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Rose E. Constantino, PhD, JD, RN

As we get older, we may look in the mirror and see our face gain a line or two. Some parts of our body lose their firmness. These are physical and observable signs of aging. However, deep inside our bodies, in our cells, there is another process of aging that can be measured. This is the length of telomeres. Telomeres are protective components of our DNA that stabilize the ends of our chromosomes and control cellular aging. Telomeres become shorter as we grow older.

Researchers are finding that aging may not be the only reason why telomeres become short. Other factors like chronic stress, trauma and experiences of violence or abuse could shorten telomere length. These also contribute to developing chronic conditions. Women who experience intimate partner violence (IPV) have a source of chronic stress. These people could be aging faster than women who do not experience IPV.

To understand this better, an exploratory study was done to examine the length of telomeres in DNA. There were two groups—women who had experienced chronic stress related to IPV and women who had not experienced the chronic stress of violence at any time in their lives. Dr. Janice Humphreys and other researchers found telomere length was significantly shorter in 61 women who experienced IPV compared with the 41 women who had not experienced violence. Also, how long women experienced IPV and having children were associated with telomere length after controlling for age and body mass index.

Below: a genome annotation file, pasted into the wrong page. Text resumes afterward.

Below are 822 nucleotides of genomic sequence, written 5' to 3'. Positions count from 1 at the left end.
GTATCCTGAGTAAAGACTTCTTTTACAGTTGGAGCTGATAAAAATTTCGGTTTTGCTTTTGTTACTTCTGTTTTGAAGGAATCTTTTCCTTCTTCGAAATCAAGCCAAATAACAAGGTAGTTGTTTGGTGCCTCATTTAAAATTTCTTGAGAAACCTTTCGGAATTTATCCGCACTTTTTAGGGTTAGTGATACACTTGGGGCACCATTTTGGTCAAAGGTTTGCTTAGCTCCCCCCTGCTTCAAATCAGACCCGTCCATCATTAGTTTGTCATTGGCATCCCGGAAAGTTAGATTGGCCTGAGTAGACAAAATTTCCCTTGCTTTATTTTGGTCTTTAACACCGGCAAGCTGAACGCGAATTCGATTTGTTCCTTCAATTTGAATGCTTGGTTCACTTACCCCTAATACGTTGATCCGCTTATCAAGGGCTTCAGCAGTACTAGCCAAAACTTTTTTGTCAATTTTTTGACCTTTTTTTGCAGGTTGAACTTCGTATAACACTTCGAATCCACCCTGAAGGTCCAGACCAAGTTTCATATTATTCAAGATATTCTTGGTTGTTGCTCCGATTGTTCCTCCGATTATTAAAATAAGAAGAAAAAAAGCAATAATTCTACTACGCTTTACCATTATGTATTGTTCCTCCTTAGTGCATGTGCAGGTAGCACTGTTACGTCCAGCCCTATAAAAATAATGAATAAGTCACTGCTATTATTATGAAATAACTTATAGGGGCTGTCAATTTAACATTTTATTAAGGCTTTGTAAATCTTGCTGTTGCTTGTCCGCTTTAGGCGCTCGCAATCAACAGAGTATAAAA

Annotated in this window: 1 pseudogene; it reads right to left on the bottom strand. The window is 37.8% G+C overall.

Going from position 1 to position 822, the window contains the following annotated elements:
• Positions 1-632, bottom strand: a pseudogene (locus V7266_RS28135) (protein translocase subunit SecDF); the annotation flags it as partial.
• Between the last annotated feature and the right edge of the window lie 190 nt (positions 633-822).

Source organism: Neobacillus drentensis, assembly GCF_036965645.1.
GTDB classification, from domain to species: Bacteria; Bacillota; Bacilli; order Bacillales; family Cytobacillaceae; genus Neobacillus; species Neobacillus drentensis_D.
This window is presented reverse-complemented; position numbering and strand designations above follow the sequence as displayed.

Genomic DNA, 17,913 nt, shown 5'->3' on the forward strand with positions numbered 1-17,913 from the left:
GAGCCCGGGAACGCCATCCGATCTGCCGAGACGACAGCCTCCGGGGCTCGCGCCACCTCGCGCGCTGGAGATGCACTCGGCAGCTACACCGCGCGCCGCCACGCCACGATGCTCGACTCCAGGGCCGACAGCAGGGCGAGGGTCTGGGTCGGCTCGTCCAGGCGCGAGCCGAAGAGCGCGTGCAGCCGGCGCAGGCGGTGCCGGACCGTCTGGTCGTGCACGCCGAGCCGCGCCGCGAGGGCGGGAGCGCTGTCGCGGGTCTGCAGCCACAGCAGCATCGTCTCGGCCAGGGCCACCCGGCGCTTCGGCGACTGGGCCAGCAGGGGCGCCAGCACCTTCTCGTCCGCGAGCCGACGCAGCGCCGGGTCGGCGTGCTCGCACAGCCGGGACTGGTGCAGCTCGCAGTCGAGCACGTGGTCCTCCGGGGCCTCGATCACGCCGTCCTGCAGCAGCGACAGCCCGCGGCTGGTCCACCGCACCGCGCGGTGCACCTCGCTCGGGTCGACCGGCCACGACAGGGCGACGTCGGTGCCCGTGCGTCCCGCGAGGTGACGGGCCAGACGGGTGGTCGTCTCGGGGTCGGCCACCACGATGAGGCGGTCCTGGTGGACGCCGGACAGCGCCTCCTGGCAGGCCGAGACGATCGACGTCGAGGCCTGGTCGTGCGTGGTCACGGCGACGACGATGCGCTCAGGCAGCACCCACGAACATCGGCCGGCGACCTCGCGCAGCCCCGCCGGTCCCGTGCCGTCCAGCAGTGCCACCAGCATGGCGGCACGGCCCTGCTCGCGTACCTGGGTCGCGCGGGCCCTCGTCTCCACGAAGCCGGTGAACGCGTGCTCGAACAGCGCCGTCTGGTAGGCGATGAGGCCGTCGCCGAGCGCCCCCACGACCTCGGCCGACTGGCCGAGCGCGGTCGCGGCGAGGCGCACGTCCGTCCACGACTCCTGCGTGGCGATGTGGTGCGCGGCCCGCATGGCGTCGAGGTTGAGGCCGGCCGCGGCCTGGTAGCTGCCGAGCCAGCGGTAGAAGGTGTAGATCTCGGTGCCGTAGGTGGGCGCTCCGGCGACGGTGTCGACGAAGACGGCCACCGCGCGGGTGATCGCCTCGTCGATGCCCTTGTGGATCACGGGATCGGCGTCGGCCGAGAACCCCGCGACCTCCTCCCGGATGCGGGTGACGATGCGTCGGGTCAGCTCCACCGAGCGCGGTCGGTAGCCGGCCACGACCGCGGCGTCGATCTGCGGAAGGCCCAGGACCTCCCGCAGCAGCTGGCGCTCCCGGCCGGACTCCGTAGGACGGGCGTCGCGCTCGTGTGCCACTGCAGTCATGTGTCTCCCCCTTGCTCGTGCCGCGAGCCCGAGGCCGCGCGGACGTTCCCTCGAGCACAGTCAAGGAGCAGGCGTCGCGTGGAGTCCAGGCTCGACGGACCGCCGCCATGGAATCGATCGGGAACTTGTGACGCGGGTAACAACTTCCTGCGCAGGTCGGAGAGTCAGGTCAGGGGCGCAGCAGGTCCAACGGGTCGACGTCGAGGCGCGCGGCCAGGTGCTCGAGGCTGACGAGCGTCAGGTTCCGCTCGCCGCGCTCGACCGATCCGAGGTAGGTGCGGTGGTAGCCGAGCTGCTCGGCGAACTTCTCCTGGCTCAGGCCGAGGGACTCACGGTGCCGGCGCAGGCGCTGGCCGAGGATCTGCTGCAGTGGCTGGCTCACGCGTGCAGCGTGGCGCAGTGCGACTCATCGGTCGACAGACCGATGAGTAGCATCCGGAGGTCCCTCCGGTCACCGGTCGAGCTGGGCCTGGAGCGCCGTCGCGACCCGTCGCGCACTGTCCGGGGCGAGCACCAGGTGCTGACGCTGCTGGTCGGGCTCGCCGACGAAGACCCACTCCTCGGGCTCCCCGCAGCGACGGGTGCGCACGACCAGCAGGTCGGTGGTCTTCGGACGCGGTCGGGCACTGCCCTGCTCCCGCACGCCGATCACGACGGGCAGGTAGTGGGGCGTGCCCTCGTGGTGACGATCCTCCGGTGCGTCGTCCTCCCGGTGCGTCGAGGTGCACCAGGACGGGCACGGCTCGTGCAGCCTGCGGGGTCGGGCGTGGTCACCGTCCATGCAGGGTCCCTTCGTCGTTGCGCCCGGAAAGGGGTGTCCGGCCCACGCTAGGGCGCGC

These results show us that it is important to take action to stop IPV before it becomes a source of chronic stress in our communities, homes, schools and workplaces. According to the Centers for Disease Control and Prevention, IPV affects millions of Americans each year. Nearly 1 in 2 women and 1 in 5 men experience physical, emotional or sexual violence at some point in their lives. IPV affects people of all races and ethnicities. Research is needed to explore further if other chronic illnesses go along with telomeres’ shortening process in women experiencing IPV. For more information about this study, contact Dr. Rose Constantino at rco100@pitt.edu.

(Rose E. Constantino, PhD, JD, RN, is associate professor of health and community systems, University of Pittsburgh School of Nursing, and Janice Humphreys, PhD, RN, is professor and associate dean for academic affairs, Duke School of Nursing. )


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